High-Tech Treasure Hunting

High-Tech Treasure Hunting

Geocaching Uses GPS Gadgets to Discover Hidden Goodies

Trudging through the woods near Lake Audubon, snow crunching underfoot, Reston resident Walton Bell glances down to check his hand-held Global Position System device.

Silently, almost reverently, he points out the direction. The satellites hundreds of miles overhead tell him he's almost there — almost to the elusive "Plunderer's Pillage" geocache, which he suspects is probably hidden in a tree hollow somewhere nearby.

Bell, the chief financial officer of local telecom firm HCI Communications and grandfather of two, is an avid geocacher, an emerging hobby that combines hiking, GPS technology, the Internet and riddles.

"Geocaching is all over Reston, all over Northern Virginia," Bell said. "The sport has just really taken off. They're all over the world in over 190 countries. They're everywhere."

Call it a high tech treasure hunt, geocaching involves using hand-held GPS devices to locate hidden plastic containers filled with tiny trinkets and a logbook. Geocachers download the coordinates off the Internet to their GPS device, which uses satellite triangulation to pinpoint exact locations anywhere on the planet.

A typical geocaching experience includes hiking through the woods, slogging through mud, jumping over creeks, following whichever direction the satellites suggest. Upon finding the geocache, participants are expected to sign the logbook and usually take a trinket and leave something else behind. Bell, who goes by the nickname "Tocanoe" in the geocaching world, generally leaves things like foreign currency or Spongebob Squarepants figurines.

"It's a great thing to do with the grandkids," Bell said. "It's kind of a nonsensical thing to do, but it's really fun."

The "Plunderer's Pillage" geocache, which is located at N 38 55.987, W 077 19.551 — or deep in the woods across the street from the Lake Audubon pool — is one of many geocaches hidden in the nooks and crannies of Reston and the surrounding region.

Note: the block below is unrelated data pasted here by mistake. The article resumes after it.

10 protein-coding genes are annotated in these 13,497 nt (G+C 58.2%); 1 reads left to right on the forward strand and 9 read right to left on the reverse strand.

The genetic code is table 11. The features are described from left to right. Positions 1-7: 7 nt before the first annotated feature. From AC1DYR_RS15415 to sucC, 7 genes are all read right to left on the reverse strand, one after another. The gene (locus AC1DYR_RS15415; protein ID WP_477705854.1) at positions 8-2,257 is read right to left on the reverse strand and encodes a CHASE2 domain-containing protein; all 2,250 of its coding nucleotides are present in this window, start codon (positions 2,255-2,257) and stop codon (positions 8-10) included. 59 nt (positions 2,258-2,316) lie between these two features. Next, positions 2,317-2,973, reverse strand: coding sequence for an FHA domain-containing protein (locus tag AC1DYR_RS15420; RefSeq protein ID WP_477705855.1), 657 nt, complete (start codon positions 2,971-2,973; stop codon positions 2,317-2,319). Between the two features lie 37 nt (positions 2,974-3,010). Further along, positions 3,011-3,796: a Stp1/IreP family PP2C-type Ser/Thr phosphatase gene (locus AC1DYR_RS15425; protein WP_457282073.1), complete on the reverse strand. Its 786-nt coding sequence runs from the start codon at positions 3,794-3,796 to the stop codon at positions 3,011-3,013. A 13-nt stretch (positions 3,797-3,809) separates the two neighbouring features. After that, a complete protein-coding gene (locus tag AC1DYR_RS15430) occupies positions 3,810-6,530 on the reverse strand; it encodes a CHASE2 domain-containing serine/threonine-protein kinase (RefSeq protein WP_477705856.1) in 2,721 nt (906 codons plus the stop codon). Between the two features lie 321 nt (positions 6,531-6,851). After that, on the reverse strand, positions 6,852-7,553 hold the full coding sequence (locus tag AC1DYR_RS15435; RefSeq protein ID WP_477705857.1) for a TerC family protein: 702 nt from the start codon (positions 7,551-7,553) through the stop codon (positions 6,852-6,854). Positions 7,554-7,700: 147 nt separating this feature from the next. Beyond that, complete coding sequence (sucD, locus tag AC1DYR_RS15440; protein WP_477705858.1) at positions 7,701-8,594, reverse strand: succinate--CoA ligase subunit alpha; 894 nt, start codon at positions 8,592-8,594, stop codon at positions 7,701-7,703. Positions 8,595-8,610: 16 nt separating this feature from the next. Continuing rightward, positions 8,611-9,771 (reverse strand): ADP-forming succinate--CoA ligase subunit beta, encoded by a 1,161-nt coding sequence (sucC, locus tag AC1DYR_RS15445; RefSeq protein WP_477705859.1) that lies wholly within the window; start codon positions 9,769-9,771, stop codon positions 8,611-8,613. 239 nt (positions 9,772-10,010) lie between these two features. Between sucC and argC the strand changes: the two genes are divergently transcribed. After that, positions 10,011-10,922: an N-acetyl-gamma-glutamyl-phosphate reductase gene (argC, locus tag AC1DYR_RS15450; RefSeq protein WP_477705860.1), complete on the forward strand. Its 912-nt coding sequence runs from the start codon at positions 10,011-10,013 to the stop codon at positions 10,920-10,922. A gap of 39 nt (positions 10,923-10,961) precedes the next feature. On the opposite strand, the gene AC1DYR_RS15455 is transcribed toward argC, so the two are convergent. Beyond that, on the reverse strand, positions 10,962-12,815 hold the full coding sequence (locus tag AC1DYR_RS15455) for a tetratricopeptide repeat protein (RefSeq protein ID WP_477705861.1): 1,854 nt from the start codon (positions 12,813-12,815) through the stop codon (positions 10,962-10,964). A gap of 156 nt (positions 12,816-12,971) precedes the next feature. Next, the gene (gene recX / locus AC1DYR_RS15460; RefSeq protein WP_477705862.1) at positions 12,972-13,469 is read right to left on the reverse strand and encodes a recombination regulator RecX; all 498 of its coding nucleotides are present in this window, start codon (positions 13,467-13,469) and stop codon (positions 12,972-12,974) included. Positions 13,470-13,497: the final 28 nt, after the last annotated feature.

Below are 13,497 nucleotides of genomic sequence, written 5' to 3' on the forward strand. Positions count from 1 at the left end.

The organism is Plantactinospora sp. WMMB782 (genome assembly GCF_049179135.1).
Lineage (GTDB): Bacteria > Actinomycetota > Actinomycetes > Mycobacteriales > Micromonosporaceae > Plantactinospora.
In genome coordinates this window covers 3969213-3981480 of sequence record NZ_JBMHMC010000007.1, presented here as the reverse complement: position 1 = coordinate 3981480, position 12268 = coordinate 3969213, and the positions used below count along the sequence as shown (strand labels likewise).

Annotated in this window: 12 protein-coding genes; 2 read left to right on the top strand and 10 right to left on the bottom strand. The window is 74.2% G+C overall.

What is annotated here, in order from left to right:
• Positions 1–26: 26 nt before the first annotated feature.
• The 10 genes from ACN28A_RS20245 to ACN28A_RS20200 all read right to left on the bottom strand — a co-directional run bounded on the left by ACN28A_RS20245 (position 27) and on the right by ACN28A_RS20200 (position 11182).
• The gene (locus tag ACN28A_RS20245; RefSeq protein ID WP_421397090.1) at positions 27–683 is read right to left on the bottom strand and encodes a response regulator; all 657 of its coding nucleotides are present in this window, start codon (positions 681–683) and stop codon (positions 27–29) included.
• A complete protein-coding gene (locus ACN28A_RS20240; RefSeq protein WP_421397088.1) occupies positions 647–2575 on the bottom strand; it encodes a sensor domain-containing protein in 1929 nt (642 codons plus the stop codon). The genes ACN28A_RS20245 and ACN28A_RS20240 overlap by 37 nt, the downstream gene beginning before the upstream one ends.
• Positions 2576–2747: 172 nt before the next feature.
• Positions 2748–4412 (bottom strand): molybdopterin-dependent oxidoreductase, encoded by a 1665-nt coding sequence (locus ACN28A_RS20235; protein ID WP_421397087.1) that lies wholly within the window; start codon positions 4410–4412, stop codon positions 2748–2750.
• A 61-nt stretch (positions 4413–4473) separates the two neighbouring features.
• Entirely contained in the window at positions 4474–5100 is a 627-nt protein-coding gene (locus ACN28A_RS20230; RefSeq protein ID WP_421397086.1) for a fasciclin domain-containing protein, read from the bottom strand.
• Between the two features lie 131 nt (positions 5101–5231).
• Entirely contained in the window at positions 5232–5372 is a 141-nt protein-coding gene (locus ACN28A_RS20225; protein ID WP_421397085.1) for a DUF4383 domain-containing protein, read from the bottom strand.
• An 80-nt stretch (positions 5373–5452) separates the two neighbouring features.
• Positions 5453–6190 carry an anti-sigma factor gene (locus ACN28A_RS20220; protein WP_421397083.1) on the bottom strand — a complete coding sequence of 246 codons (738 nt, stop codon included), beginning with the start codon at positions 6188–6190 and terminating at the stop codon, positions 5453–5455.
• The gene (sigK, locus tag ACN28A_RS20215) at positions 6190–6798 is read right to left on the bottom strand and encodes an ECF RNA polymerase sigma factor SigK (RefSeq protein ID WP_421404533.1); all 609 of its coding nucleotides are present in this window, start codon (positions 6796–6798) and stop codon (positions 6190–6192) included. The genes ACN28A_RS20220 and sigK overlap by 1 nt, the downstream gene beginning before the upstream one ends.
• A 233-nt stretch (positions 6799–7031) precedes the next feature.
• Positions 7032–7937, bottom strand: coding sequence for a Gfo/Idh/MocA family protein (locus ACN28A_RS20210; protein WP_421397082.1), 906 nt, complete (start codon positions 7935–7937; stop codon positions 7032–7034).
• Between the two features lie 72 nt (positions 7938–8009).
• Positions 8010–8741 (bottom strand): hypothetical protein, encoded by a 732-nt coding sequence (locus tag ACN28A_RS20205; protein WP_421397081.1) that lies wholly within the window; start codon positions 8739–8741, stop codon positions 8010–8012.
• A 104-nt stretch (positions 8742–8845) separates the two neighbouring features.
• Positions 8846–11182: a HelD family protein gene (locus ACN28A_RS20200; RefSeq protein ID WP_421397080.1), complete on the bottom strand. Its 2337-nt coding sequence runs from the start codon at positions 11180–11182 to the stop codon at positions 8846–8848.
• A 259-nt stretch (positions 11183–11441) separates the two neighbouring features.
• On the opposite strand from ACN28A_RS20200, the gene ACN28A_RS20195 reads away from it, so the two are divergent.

Undoubtedly, many Reston residents walk or drive by a geocache everyday, never knowing that hidden nearby is a plastic container filled with bric-a-brac, waiting to be found by one of the hundreds of geocaching enthusiasts throughout Northern Virginia.

GEOCACHING BEGAN after the Clinton administration declassified GPS technology in May 2000, giving the general public access to the precise satellite-based system developed by the Department of Defense.

Two days after the technology became available for public use, someone placed a geocache of trinkets outside Portland, Ore. Within days, a man named Mike Teague found the hidden container and posted the geocache's information on the Internet.

In July of 2000, Teague was approached by Seattle web developer Jeremy Irish, and together they developed a centralized website — www.geocaching.com — that includes detailed maps, coordinates, and descriptions of different geocaches.

The sport exploded soon thereafter and continues to grow today, with approximately 83,600 active geocaches in 197 countries, according to the website's records.

TO GET STARTED, three things are required: a hand-held GPS device, a good pair of hiking boots, and a desire to discover new things, said Reston geocaching aficionado and former Marine, Charlie Palmer, whose geocaching name is "Weary Traveler."

"It keeps me off the street. Literally," he said.